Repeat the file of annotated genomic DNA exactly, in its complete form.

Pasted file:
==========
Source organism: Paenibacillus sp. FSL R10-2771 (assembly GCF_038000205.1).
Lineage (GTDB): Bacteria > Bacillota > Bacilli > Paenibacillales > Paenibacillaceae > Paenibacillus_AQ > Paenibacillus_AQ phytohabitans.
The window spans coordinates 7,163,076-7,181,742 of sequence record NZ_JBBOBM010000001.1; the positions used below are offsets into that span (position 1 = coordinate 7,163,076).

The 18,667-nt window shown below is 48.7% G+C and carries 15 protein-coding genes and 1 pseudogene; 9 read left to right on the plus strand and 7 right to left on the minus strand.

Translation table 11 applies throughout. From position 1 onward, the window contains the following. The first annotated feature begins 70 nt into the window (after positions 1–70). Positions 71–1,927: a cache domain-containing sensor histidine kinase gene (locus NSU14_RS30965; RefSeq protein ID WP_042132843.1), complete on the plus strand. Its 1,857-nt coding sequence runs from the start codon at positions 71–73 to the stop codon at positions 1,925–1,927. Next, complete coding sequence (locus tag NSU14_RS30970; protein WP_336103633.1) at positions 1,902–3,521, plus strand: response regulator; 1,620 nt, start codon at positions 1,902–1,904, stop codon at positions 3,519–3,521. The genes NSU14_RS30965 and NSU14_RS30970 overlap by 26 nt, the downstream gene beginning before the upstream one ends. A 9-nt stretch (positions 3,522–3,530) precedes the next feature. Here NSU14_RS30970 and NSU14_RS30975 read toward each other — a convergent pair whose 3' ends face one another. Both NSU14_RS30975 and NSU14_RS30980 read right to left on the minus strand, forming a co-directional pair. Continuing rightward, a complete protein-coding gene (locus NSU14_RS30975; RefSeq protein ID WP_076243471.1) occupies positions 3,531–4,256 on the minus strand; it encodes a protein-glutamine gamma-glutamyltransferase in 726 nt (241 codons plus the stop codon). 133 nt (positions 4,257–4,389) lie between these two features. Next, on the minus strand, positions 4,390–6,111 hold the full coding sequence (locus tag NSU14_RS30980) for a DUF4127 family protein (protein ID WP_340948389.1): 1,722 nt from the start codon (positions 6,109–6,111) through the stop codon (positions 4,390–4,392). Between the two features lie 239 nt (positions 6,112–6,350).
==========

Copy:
Source organism: Paenibacillus sp. FSL R10-2771 (assembly GCF_038000205.1).
Lineage (GTDB): Bacteria > Bacillota > Bacilli > Paenibacillales > Paenibacillaceae > Paenibacillus_AQ > Paenibacillus_AQ phytohabitans.
The window spans coordinates 7,163,076-7,181,742 of sequence record NZ_JBBOBM010000001.1; the positions used below are offsets into that span (position 1 = coordinate 7,163,076).

The 18,667-nt window shown below is 48.7% G+C and carries 15 protein-coding genes and 1 pseudogene; 9 read left to right on the plus strand and 7 right to left on the minus strand.

Translation table 11 applies throughout. From position 1 onward, the window contains the following. The first annotated feature begins 70 nt into the window (after positions 1–70). Positions 71–1,927: a cache domain-containing sensor histidine kinase gene (locus NSU14_RS30965; RefSeq protein ID WP_042132843.1), complete on the plus strand. Its 1,857-nt coding sequence runs from the start codon at positions 71–73 to the stop codon at positions 1,925–1,927. Next, complete coding sequence (locus tag NSU14_RS30970; protein WP_336103633.1) at positions 1,902–3,521, plus strand: response regulator; 1,620 nt, start codon at positions 1,902–1,904, stop codon at positions 3,519–3,521. The genes NSU14_RS30965 and NSU14_RS30970 overlap by 26 nt, the downstream gene beginning before the upstream one ends. A 9-nt stretch (positions 3,522–3,530) precedes the next feature. Here NSU14_RS30970 and NSU14_RS30975 read toward each other — a convergent pair whose 3' ends face one another. Both NSU14_RS30975 and NSU14_RS30980 read right to left on the minus strand, forming a co-directional pair. Continuing rightward, a complete protein-coding gene (locus NSU14_RS30975; RefSeq protein ID WP_076243471.1) occupies positions 3,531–4,256 on the minus strand; it encodes a protein-glutamine gamma-glutamyltransferase in 726 nt (241 codons plus the stop codon). 133 nt (positions 4,257–4,389) lie between these two features. Next, on the minus strand, positions 4,390–6,111 hold the full coding sequence (locus tag NSU14_RS30980) for a DUF4127 family protein (protein ID WP_340948389.1): 1,722 nt from the start codon (positions 6,109–6,111) through the stop codon (positions 4,390–4,392). Between the two features lie 239 nt (positions 6,112–6,350).